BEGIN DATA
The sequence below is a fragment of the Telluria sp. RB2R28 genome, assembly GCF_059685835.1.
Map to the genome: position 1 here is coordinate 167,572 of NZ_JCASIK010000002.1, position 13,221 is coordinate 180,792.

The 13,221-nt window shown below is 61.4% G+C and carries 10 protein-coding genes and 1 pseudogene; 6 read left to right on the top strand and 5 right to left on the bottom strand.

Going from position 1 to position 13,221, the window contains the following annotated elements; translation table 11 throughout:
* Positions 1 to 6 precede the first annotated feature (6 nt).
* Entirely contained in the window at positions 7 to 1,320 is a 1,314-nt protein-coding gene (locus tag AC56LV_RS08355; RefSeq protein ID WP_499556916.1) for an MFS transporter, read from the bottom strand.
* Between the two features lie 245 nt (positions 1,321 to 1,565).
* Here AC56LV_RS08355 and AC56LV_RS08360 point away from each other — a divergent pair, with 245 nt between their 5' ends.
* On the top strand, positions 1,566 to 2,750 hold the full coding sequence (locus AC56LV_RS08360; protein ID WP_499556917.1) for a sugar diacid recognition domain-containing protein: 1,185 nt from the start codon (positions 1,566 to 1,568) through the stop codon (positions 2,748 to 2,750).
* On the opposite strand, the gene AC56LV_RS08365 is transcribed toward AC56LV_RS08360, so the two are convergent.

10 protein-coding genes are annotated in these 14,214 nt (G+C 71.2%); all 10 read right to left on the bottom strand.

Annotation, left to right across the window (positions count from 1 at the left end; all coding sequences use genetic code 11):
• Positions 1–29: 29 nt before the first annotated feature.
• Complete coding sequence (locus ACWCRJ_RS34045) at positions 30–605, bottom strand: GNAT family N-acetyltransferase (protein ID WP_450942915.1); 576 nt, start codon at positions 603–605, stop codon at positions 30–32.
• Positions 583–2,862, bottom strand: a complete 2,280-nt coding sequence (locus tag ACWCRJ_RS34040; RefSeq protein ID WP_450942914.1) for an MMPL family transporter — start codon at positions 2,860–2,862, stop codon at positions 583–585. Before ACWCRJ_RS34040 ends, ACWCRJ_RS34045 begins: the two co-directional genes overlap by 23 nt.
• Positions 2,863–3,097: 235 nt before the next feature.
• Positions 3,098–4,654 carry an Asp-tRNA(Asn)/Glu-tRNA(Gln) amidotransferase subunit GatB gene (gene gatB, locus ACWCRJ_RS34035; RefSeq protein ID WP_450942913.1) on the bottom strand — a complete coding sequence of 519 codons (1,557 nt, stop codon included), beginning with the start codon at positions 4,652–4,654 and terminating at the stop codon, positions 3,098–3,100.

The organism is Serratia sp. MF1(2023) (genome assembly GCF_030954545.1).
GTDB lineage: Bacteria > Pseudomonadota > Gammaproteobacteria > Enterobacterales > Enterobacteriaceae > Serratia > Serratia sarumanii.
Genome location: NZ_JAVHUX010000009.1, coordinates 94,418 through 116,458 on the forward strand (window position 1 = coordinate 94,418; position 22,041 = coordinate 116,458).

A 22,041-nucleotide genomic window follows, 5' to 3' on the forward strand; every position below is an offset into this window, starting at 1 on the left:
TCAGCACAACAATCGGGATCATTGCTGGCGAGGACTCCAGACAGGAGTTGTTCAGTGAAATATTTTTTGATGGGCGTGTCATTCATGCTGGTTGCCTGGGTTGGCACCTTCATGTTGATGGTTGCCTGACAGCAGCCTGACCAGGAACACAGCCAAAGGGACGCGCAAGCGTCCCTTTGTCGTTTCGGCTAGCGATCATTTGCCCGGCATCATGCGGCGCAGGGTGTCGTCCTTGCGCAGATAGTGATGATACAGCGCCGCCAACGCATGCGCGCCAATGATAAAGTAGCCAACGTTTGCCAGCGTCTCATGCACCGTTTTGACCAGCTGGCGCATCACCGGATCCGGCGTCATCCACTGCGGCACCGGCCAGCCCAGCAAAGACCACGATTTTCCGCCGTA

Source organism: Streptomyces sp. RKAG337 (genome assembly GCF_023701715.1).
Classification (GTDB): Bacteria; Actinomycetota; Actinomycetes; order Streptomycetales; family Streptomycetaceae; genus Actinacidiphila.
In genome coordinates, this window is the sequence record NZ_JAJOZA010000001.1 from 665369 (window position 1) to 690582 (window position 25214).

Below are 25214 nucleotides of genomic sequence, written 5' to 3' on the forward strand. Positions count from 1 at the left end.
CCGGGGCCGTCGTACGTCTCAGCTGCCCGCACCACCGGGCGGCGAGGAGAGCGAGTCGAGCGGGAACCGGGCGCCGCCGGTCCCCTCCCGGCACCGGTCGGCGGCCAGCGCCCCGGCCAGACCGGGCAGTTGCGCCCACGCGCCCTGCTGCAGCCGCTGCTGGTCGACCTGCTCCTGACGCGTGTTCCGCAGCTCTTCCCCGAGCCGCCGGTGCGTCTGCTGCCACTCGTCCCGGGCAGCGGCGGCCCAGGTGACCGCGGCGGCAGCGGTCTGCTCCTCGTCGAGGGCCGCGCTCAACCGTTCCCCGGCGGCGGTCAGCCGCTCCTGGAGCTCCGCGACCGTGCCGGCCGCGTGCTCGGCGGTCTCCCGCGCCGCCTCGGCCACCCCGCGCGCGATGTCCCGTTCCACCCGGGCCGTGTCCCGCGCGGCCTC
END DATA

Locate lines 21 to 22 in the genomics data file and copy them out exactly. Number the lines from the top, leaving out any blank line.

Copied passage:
A 22,041-nucleotide genomic window follows, 5' to 3' on the forward strand; every position below is an offset into this window, starting at 1 on the left:
TCAGCACAACAATCGGGATCATTGCTGGCGAGGACTCCAGACAGGAGTTGTTCAGTGAAATATTTTTTGATGGGCGTGTCATTCATGCTGGTTGCCTGGGTTGGCACCTTCATGTTGATGGTTGCCTGACAGCAGCCTGACCAGGAACACAGCCAAAGGGACGCGCAAGCGTCCCTTTGTCGTTTCGGCTAGCGATCATTTGCCCGGCATCATGCGGCGCAGGGTGTCGTCCTTGCGCAGATAGTGATGATACAGCGCCGCCAACGCATGCGCGCCAATGATAAAGTAGCCAACGTTTGCCAGCGTCTCATGCACCGTTTTGACCAGCTGGCGCATCACCGGATCCGGCGTCATCCACTGCGGCACCGGCCAGCCCAGCAAAGACCACGATTTTCCGCCGTA